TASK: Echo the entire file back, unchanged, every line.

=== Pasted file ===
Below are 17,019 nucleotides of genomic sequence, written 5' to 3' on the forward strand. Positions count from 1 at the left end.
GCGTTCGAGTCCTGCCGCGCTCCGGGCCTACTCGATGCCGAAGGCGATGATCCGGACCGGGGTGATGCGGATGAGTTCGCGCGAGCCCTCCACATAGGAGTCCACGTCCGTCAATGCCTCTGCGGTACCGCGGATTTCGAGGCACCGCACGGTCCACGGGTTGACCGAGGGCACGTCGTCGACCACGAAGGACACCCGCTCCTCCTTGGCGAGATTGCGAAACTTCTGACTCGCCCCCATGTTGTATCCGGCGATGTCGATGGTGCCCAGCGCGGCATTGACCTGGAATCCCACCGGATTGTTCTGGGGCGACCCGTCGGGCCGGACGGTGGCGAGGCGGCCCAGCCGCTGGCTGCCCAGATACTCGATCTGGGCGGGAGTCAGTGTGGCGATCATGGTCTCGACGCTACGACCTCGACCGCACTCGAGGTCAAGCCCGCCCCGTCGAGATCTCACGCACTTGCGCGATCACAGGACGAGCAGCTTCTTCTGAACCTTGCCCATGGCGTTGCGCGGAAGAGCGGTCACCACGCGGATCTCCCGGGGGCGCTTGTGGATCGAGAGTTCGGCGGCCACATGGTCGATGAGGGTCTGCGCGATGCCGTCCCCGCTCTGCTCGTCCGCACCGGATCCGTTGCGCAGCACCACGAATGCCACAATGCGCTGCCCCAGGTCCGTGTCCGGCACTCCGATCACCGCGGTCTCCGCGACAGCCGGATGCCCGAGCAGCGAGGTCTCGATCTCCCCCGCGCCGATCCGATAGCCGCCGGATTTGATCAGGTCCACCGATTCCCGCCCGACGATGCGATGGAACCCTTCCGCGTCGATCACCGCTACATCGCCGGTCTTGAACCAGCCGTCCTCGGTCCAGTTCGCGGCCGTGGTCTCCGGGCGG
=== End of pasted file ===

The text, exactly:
Below are 17,019 nucleotides of genomic sequence, written 5' to 3' on the forward strand. Positions count from 1 at the left end.
GCGTTCGAGTCCTGCCGCGCTCCGGGCCTACTCGATGCCGAAGGCGATGATCCGGACCGGGGTGATGCGGATGAGTTCGCGCGAGCCCTCCACATAGGAGTCCACGTCCGTCAATGCCTCTGCGGTACCGCGGATTTCGAGGCACCGCACGGTCCACGGGTTGACCGAGGGCACGTCGTCGACCACGAAGGACACCCGCTCCTCCTTGGCGAGATTGCGAAACTTCTGACTCGCCCCCATGTTGTATCCGGCGATGTCGATGGTGCCCAGCGCGGCATTGACCTGGAATCCCACCGGATTGTTCTGGGGCGACCCGTCGGGCCGGACGGTGGCGAGGCGGCCCAGCCGCTGGCTGCCCAGATACTCGATCTGGGCGGGAGTCAGTGTGGCGATCATGGTCTCGACGCTACGACCTCGACCGCACTCGAGGTCAAGCCCGCCCCGTCGAGATCTCACGCACTTGCGCGATCACAGGACGAGCAGCTTCTTCTGAACCTTGCCCATGGCGTTGCGCGGAAGAGCGGTCACCACGCGGATCTCCCGGGGGCGCTTGTGGATCGAGAGTTCGGCGGCCACATGGTCGATGAGGGTCTGCGCGATGCCGTCCCCGCTCTGCTCGTCCGCACCGGATCCGTTGCGCAGCACCACGAATGCCACAATGCGCTGCCCCAGGTCCGTGTCCGGCACTCCGATCACCGCGGTCTCCGCGACAGCCGGATGCCCGAGCAGCGAGGTCTCGATCTCCCCCGCGCCGATCCGATAGCCGCCGGATTTGATCAGGTCCACCGATTCCCGCCCGACGATGCGATGGAACCCTTCCGCGTCGATCACCGCTACATCGCCGGTCTTGAACCAGCCGTCCTCGGTCCAGTTCGCGGCCGTGGTCTCCGGGCGG